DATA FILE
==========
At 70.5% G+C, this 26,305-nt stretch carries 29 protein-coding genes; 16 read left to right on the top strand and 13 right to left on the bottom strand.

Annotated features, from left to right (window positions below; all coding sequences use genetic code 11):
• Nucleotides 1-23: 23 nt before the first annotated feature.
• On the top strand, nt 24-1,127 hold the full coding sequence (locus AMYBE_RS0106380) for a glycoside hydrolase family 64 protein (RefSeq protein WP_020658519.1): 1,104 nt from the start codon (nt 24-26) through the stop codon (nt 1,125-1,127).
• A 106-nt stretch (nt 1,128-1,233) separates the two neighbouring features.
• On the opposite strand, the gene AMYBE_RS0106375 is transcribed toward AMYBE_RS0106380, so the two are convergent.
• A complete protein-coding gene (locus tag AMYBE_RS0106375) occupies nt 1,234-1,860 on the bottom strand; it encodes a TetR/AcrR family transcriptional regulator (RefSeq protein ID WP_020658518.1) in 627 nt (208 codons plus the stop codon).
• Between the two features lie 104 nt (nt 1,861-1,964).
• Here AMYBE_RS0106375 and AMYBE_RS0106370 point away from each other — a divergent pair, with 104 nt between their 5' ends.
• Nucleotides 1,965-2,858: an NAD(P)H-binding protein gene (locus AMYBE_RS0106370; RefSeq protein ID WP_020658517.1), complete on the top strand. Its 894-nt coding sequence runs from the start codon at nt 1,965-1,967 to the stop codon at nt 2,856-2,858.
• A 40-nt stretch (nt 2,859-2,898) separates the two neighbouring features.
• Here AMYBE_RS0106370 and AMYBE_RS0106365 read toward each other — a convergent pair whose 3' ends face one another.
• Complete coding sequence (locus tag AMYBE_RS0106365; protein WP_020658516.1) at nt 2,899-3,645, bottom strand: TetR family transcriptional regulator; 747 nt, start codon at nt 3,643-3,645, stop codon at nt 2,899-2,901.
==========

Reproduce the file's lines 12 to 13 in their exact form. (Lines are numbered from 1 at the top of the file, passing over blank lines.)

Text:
• Here AMYBE_RS0106370 and AMYBE_RS0106365 read toward each other — a convergent pair whose 3' ends face one another.
• Complete coding sequence (locus tag AMYBE_RS0106365; protein WP_020658516.1) at nt 2,899-3,645, bottom strand: TetR family transcriptional regulator; 747 nt, start codon at nt 3,643-3,645, stop codon at nt 2,899-2,901.